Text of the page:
The majority of customers want to test drive before they purchase. This means the test drive is a pivotal visit, especially as the average number of customer visits to dealers prior to purchasing a vehicle has dropped from 5 to only 1 in some areas.

McKinsey & Company’s Innovating Automotive Retail report reveals a silver lining: when consumers are buying a vehicle, they still rely on dealers even though the interaction is shrinking. The F&I department has a big opportunity to capitalize on this and to route car buyers back to the showroom for a test drive. They can play a pivotal role in customer retention. This is why.

Young buyers are not as loyal or as responsive.

A key driver behind the current increase in automotive sales is the single largest generation, Gen Y, or 20 to 37 year olds. Experts predict Gen Y will account for more U.S. sales than any other generation. Think about that data point — more buying power than the Boomers. J. D. Power found that this new generation is not loyal to car brands and dealers. Further more, today’s consumers are growing less responsive to mass marketing messages. Internet technology, social media and mobile are disrupting the marketing model. Integrating your marketing messages with consumers’ finance communications is far more effective.

Car loans are longer than the warranty period.

While experts debate whether or not the marketing funnel is outdated, it’s been proven that managing the entire life cycle experience of customers of any age is a better way to increase profits. Especially when 36 percent of vehicle owners say that after the vehicle warranty expires, they will not return to the dealership for service. The average new car auto loan is more than five years in length, often outlasting the warranty period by several years. That means the F&I department has more time to interact with and steer prospects to the dealership.

Consumer adoption of online bill paying is growing and is an untapped opportunity.

Consumer online account management is a trusted channel where people are paying attention; and 56 percent of  adults in the U.S. pay their bills online. Yet the typical F&I department does not leverage communications around the loan or lease to strengthen the customer relationship.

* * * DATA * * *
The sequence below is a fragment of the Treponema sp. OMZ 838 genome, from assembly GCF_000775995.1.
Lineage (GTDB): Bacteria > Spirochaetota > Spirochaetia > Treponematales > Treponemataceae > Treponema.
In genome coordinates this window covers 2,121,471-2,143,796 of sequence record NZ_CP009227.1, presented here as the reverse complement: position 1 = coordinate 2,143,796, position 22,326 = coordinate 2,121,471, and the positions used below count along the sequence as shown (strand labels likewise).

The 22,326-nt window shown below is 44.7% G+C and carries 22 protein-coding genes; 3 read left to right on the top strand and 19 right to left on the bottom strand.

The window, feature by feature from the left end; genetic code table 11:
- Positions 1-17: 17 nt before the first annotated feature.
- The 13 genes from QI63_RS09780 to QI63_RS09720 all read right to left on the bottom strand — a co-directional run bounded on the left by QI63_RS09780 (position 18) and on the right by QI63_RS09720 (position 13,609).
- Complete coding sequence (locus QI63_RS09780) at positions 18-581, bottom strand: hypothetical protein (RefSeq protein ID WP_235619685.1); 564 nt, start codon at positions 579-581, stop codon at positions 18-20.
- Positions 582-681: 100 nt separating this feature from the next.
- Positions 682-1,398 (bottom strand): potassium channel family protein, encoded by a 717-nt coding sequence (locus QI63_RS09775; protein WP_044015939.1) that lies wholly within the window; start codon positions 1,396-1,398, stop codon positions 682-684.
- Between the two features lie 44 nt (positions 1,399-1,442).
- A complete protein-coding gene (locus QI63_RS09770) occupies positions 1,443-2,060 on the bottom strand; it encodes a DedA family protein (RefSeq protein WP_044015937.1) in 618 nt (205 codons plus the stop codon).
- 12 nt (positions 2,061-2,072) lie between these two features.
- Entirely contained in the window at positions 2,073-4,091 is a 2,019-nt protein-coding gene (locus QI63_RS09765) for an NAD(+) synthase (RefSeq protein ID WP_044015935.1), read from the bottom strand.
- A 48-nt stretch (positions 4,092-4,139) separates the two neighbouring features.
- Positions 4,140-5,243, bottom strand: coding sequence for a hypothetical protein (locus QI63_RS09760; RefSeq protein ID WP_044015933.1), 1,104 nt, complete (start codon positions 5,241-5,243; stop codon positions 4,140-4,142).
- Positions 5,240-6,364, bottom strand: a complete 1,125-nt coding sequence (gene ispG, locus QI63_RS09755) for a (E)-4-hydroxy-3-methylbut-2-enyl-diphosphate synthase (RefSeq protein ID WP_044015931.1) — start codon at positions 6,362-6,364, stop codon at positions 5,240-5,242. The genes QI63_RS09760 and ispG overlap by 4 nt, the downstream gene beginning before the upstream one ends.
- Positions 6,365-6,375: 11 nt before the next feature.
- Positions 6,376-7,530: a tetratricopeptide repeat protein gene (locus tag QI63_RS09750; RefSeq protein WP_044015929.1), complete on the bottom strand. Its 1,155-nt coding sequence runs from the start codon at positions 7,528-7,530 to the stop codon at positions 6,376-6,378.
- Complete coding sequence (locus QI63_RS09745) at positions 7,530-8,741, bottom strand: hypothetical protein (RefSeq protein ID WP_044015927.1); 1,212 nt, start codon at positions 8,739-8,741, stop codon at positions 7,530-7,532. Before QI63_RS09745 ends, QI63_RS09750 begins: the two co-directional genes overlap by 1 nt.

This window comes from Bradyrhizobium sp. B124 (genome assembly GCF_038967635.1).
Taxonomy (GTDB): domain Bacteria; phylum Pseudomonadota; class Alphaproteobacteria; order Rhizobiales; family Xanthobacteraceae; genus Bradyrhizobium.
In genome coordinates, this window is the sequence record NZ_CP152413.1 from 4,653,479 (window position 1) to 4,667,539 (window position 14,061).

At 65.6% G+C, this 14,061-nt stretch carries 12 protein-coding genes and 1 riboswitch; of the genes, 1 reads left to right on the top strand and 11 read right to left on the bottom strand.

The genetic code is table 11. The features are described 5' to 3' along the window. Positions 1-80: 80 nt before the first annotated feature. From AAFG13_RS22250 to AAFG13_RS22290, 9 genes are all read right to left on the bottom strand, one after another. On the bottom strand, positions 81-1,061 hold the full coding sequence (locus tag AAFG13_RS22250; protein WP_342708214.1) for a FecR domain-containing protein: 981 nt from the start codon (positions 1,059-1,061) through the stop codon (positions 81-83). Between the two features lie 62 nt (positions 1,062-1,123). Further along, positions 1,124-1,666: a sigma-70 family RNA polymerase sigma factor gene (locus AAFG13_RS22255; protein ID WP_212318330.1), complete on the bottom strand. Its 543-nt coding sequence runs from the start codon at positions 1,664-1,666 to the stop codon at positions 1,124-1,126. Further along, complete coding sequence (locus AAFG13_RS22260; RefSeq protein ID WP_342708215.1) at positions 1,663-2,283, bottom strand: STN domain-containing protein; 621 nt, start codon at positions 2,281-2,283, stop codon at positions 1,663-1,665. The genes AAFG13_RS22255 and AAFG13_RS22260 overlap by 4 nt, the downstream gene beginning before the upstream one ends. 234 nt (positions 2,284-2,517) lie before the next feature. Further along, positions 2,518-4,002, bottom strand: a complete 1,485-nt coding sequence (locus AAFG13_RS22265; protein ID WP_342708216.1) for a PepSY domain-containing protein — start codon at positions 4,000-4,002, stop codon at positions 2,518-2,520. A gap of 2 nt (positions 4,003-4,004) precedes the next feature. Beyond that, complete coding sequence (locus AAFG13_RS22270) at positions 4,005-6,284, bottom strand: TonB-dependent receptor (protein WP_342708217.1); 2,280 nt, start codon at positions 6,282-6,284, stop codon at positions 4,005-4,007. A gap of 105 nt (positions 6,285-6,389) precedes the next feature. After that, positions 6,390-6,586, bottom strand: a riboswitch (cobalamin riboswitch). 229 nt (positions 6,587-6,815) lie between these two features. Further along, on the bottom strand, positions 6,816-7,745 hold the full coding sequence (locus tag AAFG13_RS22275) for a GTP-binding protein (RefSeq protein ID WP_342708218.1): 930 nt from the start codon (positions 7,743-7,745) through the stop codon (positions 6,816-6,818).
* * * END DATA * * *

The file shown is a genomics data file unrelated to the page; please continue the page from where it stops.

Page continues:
Besides the length of the loan, the lease and loan contracts offer the finance department 2 other big advantages:

  • Every month, a customer gets a statement. Unlike direct mail, customers want this interaction.
  • The lender finance department knows when the lease or loan contract is going to end.

These advantages are a huge edge when it comes to driving customer retention, reducing marketing costs and increasing customer satisfaction.

Until recently, lenders have been primarily cross-selling their own products — such as insurance, rewards programs or home loans — in the customers’ online accounts. However, that is changing. Dealers have an opportunity to negotiate for a slice of the screen real estate that customers view when transacting business in their online account.

Here are 5 ways the finance department can team up with lenders to coordinate monthly customer communications and promote relevant marketing messages via the auto or lease account.

    1. Send a welcome message when the customer lease or loan is funded. Customers are 5 times more likely to engage in the first 90 to 100 days than at any other point. So it’s very important to dialogue with them in the beginning — not just at the lease or loan end. Regardless of what a dealer wants to sell (vehicle service contracts, tire and wheel coverage, another car), it is important to start the pitch early in the relationship.
    2. Integrate service messages with lender messaging and monthly statements. Some dealers are already using targeted email or direct mail to send oil change reminders and other service-related offers. Incorporate these types of reminders into customers’ account communications. Every month is an opportunity to keep them coming back, even after the warranty has expired.
    3. Remind customers about exclusive or VIP treatment. Dealers know that people respond to perks such as free Wi-Fi, coffee or a loaner car. Remind customers about any extra benefits you provide beyond vehicle service. A call to action embedded into their online account can serve double duty promoting both service and perks: Need an oil change? Use our free Wi-Fi to work while you wait.
    4. Start providing special incentives to buy or lease a new vehicle 12 months before the lease or loan ends. Provide offers in conjunction with test drives and provide links to landing pages with education, online credit applications, a video walk-through, inventory, a repair calculator and more. Let customers know your dealer website is the go-to source for information on turning in their lease or buying a new car.
    5. Negotiate for more than screen real estate. Ask your lender partner to include analytic reports so you can understand how to improve your offers and promotions. It is important to understand and track what works and what doesn’t so you can improve your results.

Younger car buyers are known for their skeptical and demanding attitude. It is critical that F&I departments step up and combine the power of the online world and data about leases and loans to own the customer relationship for their dealership. In today’s competitive environment, it is not enough to rely on service and repairs to hold on to customers.

This article originally appeared in the Dealer Communications ezine on November 22, 2014. Paula Tompkins, CEO and founder of ChannelNet, is a digital marketing and sales expert. ChannelNet has helped hundreds of the world’s leading companies use technology to sell their products and build customer relationships.